Ian (M.) Banks – I have a couple of these on my nighttable, waiting to be read. He never disappoints. But they are heavy, and I am tired, and once I read them they’ll be read and I won’t be able to look forward to them anymore. So they’ve sat for a while.

Jasper Fforde – recently I finished pretty much all of his oeuvre by finishing off the last two Thursday Next books (not quite as clever as the first couple in the series), the Nursery Crime books (fun but more ponderous, somehow) as well as Shades of Grey. They’re all well worth a read. I somehow came across Shades of Grey as an audiobook after I’d read it in paper, and I liked it rather more as an audiobook. Not sure why. It was very well read, anyway.

Charles Yu, How to Live Safely in a Science Fictional Universe. I wasn’t crazy about this one; I think his reach exceeded his grasp somewhat. Great universe, great concepts, but the plot and characters didn’t do much for me. The supposed cleverness overreached the actual content, IMO.

Anyway, there’s a brief overview of my recent fictional explorations.

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Honest, if not quiet

M: I have a new book for school — Anne of Green Gables.

Me: Oh, that’s a good one. I like that book.

M: That girl talks way too much. She’s like [friend’s name] when she’s tired, all talk talk talk talk talk talk blah blah blah.

Me: Well, hon, you have been known to talk rather a lot yourself, you know.

M: Well, when I’m complaining, yes.

In Which I Read Stuff: Nonfiction

I had the feeling I wasn’t actually reading much nonfiction lately, but looking at the piles on my floor and the history of my library borrowings that isn’t actually true. I didn’t read any nonfiction in the first few months of this year since I was working really insane hours to do 36 projects at once and in the fifteen minutes before collapsing into bed each night I needed exceedingly fluffy fiction that offered my poor brain no challenges whatsoever, but since then the nonfiction has picked up again.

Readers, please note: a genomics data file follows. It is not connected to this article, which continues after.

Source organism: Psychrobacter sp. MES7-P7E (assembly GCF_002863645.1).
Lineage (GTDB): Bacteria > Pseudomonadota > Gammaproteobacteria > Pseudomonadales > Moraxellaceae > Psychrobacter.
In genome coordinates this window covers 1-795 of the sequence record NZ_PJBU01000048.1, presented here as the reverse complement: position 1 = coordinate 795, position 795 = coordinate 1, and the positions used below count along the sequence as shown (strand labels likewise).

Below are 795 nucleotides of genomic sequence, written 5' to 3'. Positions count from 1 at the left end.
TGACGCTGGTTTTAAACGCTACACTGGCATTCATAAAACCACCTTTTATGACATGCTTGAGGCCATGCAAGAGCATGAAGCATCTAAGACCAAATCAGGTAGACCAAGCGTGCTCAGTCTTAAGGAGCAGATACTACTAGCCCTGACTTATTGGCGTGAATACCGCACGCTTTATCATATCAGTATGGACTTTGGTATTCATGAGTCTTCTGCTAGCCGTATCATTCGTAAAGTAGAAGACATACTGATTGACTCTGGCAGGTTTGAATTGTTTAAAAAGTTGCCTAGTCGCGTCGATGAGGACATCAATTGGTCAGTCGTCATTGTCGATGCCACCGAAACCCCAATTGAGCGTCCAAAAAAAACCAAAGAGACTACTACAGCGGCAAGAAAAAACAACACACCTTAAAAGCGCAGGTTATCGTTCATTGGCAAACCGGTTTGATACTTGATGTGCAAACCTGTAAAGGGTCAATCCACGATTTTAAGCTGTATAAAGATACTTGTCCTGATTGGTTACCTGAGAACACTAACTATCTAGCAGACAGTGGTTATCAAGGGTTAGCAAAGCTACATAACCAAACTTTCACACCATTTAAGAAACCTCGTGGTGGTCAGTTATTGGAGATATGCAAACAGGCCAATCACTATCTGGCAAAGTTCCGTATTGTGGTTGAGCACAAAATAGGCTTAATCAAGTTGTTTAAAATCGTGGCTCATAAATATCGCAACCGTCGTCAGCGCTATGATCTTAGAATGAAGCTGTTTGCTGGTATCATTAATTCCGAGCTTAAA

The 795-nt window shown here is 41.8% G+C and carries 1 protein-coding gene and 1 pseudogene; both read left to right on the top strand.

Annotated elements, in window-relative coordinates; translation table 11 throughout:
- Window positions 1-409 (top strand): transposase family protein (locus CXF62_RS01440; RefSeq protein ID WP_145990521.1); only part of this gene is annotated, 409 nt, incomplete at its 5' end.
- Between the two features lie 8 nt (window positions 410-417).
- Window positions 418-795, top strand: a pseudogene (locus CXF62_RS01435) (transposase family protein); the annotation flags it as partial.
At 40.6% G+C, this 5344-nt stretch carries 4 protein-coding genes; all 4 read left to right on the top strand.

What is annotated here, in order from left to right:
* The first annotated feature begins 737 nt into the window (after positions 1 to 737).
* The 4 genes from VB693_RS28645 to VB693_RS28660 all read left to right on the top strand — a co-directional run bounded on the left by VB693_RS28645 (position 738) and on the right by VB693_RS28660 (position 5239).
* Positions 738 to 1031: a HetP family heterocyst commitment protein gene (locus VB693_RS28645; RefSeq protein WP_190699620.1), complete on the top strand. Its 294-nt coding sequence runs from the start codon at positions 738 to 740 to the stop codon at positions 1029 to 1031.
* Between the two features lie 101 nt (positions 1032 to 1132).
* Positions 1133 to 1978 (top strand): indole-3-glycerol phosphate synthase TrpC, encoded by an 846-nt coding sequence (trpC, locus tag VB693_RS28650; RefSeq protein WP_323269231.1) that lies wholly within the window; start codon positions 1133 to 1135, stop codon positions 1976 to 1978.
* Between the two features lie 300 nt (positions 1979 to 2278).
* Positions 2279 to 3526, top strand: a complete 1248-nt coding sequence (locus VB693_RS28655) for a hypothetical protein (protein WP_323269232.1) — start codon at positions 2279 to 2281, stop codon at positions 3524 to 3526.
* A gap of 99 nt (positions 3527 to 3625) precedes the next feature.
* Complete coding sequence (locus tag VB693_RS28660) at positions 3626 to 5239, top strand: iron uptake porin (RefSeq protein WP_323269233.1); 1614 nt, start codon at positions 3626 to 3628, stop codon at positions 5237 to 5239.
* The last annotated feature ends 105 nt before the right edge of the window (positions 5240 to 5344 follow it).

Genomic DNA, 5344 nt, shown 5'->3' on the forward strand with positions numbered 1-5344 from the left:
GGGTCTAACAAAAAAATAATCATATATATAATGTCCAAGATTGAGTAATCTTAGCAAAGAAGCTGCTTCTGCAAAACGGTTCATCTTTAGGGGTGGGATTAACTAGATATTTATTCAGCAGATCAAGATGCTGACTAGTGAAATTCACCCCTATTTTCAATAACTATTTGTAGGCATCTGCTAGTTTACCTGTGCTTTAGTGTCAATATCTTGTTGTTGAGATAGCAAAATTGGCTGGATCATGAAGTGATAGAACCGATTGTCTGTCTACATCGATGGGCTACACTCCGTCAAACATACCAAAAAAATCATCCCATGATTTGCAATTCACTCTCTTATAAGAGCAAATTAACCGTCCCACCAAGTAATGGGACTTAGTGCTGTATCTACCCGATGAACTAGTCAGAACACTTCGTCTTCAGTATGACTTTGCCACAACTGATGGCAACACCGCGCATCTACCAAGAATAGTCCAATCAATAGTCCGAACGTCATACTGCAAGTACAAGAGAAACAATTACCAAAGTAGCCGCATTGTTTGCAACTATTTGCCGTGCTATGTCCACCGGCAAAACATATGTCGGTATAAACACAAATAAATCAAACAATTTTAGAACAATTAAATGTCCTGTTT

At one point recently I was simultaneously reading:

1. Bill Bryson, Home
2. Keith Richards, My Life
3. Nigel Slater, Tender (Vols I & II): A Cook and His Vegetable Patch and A Cook’s Guide to the Fruit Garden.

This caused a friend to comment:

There’s probably a mash-up to be written that involves shooting up locally grown heroin in a perfectly restored English country house.

…which I have to admit I’d probably read and enjoy, if it existed.

The Bryson is a sort of rambling history of the theory of various kinds of housing and building in Britain, in Bill Bryson’s usual style. It’s a decent overview if you haven’t much knowledge of the area already; if you do it’s a non-challenging, competent review with his usual particular attention to quirk, humour and oddity. His comment that after the Romans left, the inhabitants of Britain pretty much gave up on the whole concept of comfort and haven’t ever really regained it does, I think, ring true and certainly explains British plumbing.

The Keef is his autobiography. It isn’t exactly linear but it is great fun. Plus, pictures!

And Nigel, bless him, has provided me with more fruit and vegetable recipes than I’ll ever be likely to get through, although he does have that odd British instinct to boil things and although the recipes contain mysterious — to my North American eye — ingredients such as gammon and groundnut oil (which I’m sure are things already in my kitchen, but under different names, but do I ever remember to Google them?). His fruits and veggies have effusive personalities. His quinces simper, they’re both exotic and erotic, and don’t get him started on plums.

Other things in the “recent” pile:

Carl Safina, The View from Lazy Point. A nicely written rumination on various environmental issues. Lots of anecdote that helps bring abstract points somewhere we can touch.